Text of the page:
Thursday, June 13, 2024
HomeNewsHalifaxQ&A: Tom Martin

Q&A: Tom Martin

Gazette LogoDal Gazette: Why would a student vote for you over any other candidate?

Tom Martin: A couple of reasons. I think that the issues on my platform, especially affordable housing, safe streets, and dealing with transportation are all issues important to students. I have a fairly significant number of students working on my campaign.  To me, it is very important to listen to the students and address their issues. I sometimes think that I may know what the answer is or what the issues are, but I make sure to listen to the students and hear their concerns.

DG: With regard to sustainability and clean energy in HRM, what are some of the changes that, as mayor, you would implement?

TM: I think that we need a much bigger plan than we currently have. In HRM, we are lacking a clear, concise and attainable vision for what we want to achieve within the municipality. In order for us to become a 21st-century municipality, we will have to come up with 21st-century ideas. We have to start looking at fewer cars on the peninsula, reliable public transportation, and programs like city solar that actually take steps to ensure we are aware of our carbon footprint. Sustainable solutions will benefit our children and our grandchildren.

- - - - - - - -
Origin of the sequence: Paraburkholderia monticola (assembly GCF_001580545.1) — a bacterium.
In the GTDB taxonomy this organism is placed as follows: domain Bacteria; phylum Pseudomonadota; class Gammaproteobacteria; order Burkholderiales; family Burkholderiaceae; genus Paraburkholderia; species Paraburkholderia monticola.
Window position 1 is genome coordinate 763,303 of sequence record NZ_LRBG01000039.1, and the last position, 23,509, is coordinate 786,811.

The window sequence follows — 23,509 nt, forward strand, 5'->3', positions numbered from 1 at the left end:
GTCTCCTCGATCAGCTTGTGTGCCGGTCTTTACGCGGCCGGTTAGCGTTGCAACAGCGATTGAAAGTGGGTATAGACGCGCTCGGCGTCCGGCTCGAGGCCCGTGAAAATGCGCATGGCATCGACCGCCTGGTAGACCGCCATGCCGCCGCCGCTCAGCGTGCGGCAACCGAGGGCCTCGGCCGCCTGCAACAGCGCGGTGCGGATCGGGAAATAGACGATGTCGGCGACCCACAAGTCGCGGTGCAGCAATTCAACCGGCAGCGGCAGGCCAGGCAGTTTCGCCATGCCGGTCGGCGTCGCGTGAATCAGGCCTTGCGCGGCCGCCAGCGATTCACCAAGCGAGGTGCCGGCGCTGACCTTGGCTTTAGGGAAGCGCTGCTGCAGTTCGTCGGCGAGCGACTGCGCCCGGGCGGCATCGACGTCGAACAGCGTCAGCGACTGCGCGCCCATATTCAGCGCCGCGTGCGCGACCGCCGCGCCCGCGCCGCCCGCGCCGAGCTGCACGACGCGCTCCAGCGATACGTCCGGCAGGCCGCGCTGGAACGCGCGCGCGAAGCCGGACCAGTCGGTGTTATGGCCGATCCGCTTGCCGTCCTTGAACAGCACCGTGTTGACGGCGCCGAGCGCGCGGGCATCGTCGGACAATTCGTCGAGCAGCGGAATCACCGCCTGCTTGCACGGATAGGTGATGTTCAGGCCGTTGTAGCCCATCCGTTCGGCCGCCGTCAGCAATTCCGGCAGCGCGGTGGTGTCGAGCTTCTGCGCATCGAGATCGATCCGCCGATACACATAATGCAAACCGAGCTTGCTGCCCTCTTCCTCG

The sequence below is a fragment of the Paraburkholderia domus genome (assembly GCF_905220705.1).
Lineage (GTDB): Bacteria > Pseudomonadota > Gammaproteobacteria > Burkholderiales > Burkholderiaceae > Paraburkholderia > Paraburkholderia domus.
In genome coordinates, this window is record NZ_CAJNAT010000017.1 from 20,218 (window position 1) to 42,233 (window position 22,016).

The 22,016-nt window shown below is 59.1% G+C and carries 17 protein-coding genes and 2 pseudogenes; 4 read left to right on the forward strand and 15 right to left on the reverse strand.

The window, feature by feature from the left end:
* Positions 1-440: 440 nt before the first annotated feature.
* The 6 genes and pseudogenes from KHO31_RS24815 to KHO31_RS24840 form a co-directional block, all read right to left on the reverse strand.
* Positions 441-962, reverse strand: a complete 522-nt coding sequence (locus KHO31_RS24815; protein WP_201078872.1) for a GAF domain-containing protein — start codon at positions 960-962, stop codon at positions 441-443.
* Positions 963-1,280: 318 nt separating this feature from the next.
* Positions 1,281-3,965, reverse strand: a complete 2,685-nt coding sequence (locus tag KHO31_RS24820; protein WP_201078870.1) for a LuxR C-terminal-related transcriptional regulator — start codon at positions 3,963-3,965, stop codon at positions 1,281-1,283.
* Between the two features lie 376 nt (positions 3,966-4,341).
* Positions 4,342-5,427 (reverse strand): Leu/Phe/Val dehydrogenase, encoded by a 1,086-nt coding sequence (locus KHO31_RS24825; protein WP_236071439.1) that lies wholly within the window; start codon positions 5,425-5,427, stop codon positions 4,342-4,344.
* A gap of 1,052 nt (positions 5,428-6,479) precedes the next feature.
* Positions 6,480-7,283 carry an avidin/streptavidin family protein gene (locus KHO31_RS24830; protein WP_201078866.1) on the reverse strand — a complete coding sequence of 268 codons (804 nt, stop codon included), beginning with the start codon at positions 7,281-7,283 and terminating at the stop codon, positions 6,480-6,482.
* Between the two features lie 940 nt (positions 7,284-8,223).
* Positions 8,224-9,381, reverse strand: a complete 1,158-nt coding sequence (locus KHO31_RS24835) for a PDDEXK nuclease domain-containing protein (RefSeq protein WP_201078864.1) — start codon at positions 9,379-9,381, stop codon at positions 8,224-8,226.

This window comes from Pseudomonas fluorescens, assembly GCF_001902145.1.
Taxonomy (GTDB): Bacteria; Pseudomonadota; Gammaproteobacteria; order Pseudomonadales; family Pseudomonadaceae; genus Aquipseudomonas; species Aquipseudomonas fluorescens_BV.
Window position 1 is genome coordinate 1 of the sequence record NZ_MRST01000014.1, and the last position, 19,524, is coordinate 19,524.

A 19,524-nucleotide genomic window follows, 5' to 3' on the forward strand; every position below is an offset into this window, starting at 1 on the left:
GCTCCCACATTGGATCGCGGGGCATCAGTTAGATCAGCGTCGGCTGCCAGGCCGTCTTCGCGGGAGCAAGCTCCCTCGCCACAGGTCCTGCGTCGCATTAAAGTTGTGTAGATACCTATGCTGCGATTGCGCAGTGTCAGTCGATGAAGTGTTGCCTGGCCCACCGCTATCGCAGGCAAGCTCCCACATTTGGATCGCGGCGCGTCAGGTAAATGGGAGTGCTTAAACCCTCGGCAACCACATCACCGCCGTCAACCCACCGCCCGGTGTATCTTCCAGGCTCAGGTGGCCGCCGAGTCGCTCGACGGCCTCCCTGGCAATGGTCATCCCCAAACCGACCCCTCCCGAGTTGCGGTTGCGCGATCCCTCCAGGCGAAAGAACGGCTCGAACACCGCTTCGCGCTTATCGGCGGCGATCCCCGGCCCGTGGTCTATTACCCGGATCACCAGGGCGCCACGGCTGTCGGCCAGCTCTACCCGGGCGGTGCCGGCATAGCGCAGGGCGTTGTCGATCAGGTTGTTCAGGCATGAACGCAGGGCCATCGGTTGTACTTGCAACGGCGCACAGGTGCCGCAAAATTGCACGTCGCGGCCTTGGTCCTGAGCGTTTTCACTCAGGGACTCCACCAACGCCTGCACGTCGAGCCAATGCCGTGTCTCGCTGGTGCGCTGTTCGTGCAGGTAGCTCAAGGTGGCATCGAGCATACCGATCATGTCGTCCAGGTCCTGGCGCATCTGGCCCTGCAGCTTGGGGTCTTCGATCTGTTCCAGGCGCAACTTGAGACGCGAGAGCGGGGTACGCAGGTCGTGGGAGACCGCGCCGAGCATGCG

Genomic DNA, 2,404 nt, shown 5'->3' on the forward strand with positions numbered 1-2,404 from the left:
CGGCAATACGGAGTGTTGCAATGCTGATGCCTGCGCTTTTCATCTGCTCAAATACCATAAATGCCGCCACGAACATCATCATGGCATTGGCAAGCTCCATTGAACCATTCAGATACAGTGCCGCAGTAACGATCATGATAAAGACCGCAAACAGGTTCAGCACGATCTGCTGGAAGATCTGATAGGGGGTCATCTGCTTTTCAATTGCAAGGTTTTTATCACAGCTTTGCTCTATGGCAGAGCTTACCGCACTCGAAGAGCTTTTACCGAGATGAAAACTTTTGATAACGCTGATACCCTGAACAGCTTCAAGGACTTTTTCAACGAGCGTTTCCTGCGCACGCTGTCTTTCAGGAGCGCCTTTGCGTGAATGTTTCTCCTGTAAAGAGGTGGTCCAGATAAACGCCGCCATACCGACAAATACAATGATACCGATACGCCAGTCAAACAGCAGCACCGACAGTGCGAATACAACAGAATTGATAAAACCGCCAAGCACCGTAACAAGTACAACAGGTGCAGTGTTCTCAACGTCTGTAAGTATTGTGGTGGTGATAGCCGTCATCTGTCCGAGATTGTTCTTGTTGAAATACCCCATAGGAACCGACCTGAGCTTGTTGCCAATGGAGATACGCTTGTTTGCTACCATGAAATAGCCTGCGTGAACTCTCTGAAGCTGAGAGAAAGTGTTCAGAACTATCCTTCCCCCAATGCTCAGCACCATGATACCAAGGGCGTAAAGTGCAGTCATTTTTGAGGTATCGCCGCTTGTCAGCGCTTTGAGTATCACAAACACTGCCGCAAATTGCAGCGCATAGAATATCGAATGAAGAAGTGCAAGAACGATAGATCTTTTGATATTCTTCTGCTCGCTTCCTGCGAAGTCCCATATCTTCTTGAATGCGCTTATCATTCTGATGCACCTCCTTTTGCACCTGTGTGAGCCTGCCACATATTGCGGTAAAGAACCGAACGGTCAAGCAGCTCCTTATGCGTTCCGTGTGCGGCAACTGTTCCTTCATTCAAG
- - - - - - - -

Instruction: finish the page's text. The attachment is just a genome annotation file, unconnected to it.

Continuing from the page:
DG: Your stance also includes an anti-idling policy.on Spring Garden Road. There are always taxis idling at any time throughout the entire year. What do you plan to do about that?

TM: Everything must have a starting point. My stance has to do with less use of cars, more transit for the municipality, and an expansion of alternative modes of transportation such as bike lanes. The taxis on spring garden road are step 2, or step 3 of the process, but once we establish the anti idling policy then we can start spreading the program. Once idling your car becomes frowned upon, no one will do it anymore. It takes time.

DG: How do you plan to integrate a public transportation system that is both efficient and reliable?

TM: We have to look at a couple of things when it comes to public transportation. It has to be reliable and available. The biggest complaint is reliability. At peak transit hours on well-used routes, I would like to see buses on such a frequency that no one would even need a schedule.

DG: How do you plan to encourage development of the downtown core?

TM: First and foremost, we have to realize that small businesses make our economy strong. It is essential to follow HRM by Design and address the business tax rate. It is unreasonable to allow smaller stores to pay higher taxes than large corporations.

DG: What’s something about yourself that not many people know?

TM: I like to carve wood; it is one my great pastimes.

This interview has been edited for clarity and length.


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